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Rock and poetry blended for new album

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Brian Michael Tracy doesn’t know why he was drawn to poetry at a young age. At around 10 or 11 years old, he would write with a flashlight at night covered by a sheet. Life took him away from poetry for awhile, but 13 years ago he started practicing yoga when it started to flow back to him.

“A poem came into my head whole,” said Tracy when he came out of meditation. “I went downstairs and wrote it out, and haven’t stopped writing since.”

Brian Michael Tracy

Brian Michael Tracy, second from right, collaborated with Andy Hill, Renee Safier and Marty Rifkin on Tracy's new album, 'The Mystical Prism of Being.'

But instead of collecting his poetry into a book, Tracy, a former Manhattan Beach resident, collaborated with musicians, including the South Bay’s Renee Safier and Andy Hill, on what he calls “rock poetry.” The first album, “Midnight Tea,” featured poems and songs alternating throughout the album with a narrative and arc. For his second album, “Blackbird Ballads: Poetry & Music in Three Acts,” Tracy “stumbled upon the notion of weaving the songs and poetry together.

“It’s breaking open the songs and pouring poetry inside ... using only partial songs, maybe half a song, maybe two-thirds of a song, and creating a narrative … and it’s improvisational, like a jazz or jam band,” Tracy said.

“The Mystical Prism of Being,” Tracy’s third album, features his poetry juxtaposed with classic rock like The Beatles “Across the Universe,” Sting’s “Sister Moon” and Van Morrison’s “Inarticulate Speech of My Heart,” among others. The album also features Marty Rifkin, a Bruce Springsteen collaborator who also produced the album, as well as musicians Dave Batti and Edoardo Tancredi. All five musicians will perform Sunday, April 10, at Live at the Lounge in Hermosa Beach for Tracy’s CD release party.

“I think what we’ve stumbled upon is a unique way, kind of a wrinkle to tell story,” Tracy said. “It’s storytelling, but it’s done in a way that I don’t hear anyone else doing it. I think it’s something that I kind of stumbled upon in terms of my desire to expand the boundaries of poetry.”

Safier said that “The Mystical Prism of Being” is one of her favorite CDs, out of 14, that she and long-time partner Hill have recorded.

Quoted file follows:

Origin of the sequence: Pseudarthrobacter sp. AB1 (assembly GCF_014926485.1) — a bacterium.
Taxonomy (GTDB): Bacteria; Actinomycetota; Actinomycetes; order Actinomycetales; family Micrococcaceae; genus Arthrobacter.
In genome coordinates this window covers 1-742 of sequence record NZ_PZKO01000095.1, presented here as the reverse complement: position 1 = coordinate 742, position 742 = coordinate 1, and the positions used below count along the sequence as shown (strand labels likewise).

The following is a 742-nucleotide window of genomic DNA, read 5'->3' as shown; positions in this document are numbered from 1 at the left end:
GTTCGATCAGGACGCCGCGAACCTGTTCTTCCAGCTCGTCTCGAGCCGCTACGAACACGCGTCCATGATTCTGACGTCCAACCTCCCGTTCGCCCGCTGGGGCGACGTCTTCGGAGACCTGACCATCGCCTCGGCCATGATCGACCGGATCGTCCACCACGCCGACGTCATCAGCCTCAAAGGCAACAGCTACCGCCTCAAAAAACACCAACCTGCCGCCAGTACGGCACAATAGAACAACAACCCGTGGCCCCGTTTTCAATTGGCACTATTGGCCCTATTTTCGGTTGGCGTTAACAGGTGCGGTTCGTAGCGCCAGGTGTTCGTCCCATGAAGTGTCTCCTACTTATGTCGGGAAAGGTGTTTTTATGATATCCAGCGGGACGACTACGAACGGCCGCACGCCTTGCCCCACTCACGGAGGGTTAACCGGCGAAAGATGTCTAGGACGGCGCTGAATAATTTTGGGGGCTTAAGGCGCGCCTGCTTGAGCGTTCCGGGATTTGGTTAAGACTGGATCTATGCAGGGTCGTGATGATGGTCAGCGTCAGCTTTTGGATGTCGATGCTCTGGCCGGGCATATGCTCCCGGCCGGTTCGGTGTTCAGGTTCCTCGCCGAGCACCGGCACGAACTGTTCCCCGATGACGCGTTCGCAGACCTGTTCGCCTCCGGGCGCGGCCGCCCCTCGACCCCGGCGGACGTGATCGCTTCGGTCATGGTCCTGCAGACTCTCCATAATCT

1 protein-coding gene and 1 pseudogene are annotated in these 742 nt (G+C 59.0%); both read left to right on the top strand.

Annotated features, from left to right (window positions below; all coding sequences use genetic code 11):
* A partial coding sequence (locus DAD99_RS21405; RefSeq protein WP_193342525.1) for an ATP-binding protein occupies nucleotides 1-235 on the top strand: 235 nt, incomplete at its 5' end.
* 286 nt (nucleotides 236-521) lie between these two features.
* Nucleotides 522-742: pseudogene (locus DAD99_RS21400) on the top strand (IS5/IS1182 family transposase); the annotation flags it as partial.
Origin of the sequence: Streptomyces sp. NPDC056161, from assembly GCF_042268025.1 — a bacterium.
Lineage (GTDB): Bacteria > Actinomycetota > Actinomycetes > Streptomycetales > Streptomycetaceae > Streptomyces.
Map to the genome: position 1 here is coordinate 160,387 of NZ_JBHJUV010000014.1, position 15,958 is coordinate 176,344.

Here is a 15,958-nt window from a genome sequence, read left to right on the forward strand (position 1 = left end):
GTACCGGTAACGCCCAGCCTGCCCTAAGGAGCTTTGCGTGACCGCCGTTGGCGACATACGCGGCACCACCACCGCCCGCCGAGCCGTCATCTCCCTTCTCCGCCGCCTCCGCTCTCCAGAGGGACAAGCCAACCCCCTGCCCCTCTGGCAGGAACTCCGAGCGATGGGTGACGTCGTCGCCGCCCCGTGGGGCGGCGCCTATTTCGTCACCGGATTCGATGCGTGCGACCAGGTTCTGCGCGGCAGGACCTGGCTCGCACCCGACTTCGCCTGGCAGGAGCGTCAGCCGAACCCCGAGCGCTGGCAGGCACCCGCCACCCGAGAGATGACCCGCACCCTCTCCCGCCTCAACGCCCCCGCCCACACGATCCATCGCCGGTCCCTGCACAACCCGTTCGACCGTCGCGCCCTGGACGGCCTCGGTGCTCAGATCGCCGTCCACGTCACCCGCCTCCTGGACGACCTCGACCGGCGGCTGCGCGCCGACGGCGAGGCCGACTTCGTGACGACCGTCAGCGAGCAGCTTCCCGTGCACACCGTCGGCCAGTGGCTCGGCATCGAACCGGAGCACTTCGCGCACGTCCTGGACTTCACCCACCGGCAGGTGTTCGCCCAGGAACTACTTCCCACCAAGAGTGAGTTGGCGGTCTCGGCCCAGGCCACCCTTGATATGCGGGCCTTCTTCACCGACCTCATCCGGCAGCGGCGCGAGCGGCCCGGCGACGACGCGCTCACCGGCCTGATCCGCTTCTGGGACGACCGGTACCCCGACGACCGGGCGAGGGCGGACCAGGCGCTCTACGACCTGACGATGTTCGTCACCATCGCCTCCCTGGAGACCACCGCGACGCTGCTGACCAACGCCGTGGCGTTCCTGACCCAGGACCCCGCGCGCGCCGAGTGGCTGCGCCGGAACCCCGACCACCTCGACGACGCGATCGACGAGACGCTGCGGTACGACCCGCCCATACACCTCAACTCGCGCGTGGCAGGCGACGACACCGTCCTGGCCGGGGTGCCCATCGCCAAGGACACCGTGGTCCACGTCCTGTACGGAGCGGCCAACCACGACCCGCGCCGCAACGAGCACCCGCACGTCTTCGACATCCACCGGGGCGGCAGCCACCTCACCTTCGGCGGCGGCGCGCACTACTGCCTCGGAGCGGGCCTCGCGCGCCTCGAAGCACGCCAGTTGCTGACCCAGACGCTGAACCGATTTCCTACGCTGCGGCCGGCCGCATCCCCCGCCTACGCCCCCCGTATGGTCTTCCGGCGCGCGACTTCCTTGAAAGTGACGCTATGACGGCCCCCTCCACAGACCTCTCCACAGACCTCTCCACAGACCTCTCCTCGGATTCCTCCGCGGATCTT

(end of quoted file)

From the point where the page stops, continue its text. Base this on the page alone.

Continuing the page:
“Working with Brian and creating the musical structure to surround his beautiful words is both challenging and extremely fulfilling,” she said. “We have to create a balance between the spoken words and music such that they play off each other in a way that elevates them both.”

Growing up Catholic in Boston, Tracy said “The Mystical Prism of Being” started out as poetry, with titles such as “A Virgin Birth,” “Out Last Supper,” and “Original Sin,” about his own interpretations of Christian metaphors and symbolism.

Brian Michael Tracy

Brian Michael Tracy in the studio.

“I wanted to respectfully lend my own interpretation to those very powerful metaphors and images,” Tracy said. “I think that’s important to do. I think each generation desires to do that, should do that. We can look at these perennial issues of life and death, life after death, the mystical aspects of living. Hopefully we’re looking at the mystical aspects of living. If we’re not, then we should be more drawn into those things that allow us to consider the mystical aspects of being alive … so feel it and touch it and experience it.”

Tracy loved writing poetry, but he later received his BA from Stonehill College and his Master’s Degree in urban planning from Harvard University. He received a job offer from a company in Marina del Rey and moved here where he eventually opened his own commercial real estate company. He lived in Manhattan Beach until 2010 when he moved to Palm Desert with wife Kathleen, after their children were off to college.

Tracy created a companion poetry book with his first two CDs and expects to do the same with “The Mystical Prism of Being,” but it might take more than a year.

With some songs as long as 15 minutes, Tracy feels his album is “one of those things you have to bite into the apple to see what it tastes like.”

“Create some white space for yourself and sit back and listen to it,” Tracy said. “Listen to a track at a time. Listen to it in your car while your driving. Lord knows in L.A. you have plenty of time to do that. So ponder the mystical with myself and my fellow musicians.”

The CD is currently available at

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